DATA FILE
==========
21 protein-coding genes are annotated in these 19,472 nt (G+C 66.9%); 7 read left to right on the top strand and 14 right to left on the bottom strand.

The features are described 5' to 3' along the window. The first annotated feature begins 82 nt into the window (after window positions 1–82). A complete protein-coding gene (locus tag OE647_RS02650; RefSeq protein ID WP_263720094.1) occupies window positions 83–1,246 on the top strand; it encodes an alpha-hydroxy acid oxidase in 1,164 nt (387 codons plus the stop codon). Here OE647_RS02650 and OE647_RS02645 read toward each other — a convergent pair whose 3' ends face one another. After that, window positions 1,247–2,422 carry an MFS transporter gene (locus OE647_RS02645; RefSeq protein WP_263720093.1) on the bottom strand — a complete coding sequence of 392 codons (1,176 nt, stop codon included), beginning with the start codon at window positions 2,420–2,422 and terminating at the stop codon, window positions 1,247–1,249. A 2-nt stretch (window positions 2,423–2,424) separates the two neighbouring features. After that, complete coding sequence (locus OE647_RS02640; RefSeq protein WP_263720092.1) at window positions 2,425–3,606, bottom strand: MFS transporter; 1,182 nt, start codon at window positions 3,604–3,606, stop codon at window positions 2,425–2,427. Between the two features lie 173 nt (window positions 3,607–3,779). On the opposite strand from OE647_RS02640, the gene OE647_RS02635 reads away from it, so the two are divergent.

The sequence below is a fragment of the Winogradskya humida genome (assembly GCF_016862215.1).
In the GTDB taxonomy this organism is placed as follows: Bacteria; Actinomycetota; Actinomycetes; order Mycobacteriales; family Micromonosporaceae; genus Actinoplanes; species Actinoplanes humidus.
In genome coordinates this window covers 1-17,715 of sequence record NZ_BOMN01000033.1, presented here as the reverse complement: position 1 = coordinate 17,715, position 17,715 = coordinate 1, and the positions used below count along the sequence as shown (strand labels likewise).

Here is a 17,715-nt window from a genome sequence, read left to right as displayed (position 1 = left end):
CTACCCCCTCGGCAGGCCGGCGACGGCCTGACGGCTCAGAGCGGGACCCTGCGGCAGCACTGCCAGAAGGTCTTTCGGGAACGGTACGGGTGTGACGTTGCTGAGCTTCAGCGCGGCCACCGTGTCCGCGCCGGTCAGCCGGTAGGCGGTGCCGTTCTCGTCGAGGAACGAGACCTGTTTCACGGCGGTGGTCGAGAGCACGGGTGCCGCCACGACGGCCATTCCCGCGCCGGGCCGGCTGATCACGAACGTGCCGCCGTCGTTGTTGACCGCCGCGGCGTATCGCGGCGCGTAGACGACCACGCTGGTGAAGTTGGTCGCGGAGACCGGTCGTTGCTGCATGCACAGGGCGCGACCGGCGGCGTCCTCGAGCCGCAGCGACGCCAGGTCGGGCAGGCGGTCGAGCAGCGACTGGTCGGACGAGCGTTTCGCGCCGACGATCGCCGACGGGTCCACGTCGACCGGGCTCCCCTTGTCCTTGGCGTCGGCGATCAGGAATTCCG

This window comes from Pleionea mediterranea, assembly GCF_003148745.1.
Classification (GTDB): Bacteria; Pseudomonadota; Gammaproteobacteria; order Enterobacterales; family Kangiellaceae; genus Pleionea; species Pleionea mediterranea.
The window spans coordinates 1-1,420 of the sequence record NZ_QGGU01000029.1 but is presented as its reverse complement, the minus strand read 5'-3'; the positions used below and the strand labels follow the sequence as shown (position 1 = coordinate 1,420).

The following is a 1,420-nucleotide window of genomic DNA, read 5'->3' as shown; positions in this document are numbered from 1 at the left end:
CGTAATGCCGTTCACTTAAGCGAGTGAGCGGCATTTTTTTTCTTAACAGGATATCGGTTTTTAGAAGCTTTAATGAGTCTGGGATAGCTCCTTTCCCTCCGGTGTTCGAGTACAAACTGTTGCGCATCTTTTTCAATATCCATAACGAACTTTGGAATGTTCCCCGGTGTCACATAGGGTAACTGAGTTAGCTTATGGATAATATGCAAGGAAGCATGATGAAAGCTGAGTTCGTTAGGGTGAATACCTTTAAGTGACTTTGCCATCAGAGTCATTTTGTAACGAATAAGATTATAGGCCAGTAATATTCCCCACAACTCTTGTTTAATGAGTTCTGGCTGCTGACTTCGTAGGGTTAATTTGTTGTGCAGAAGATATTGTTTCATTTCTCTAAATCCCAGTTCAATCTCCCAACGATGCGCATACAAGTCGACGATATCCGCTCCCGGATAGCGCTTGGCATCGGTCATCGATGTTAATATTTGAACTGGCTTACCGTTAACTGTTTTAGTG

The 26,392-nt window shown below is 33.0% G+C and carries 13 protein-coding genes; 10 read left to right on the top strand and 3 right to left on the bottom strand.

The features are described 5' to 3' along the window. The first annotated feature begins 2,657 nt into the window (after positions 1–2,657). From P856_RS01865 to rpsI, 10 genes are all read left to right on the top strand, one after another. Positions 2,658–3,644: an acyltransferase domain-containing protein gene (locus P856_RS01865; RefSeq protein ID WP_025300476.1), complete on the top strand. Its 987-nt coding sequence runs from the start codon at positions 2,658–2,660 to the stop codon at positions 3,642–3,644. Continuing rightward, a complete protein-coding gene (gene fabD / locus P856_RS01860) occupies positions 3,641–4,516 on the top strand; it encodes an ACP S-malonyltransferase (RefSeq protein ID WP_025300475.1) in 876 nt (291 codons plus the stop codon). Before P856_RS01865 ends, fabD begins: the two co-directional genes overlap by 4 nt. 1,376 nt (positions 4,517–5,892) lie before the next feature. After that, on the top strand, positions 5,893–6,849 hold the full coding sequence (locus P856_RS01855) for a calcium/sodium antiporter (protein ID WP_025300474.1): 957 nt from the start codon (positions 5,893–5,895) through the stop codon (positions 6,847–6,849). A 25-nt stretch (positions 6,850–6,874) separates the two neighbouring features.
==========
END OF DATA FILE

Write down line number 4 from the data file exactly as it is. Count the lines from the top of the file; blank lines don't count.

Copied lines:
In the GTDB taxonomy this organism is placed as follows: Bacteria; Actinomycetota; Actinomycetes; order Mycobacteriales; family Micromonosporaceae; genus Actinoplanes; species Actinoplanes humidus.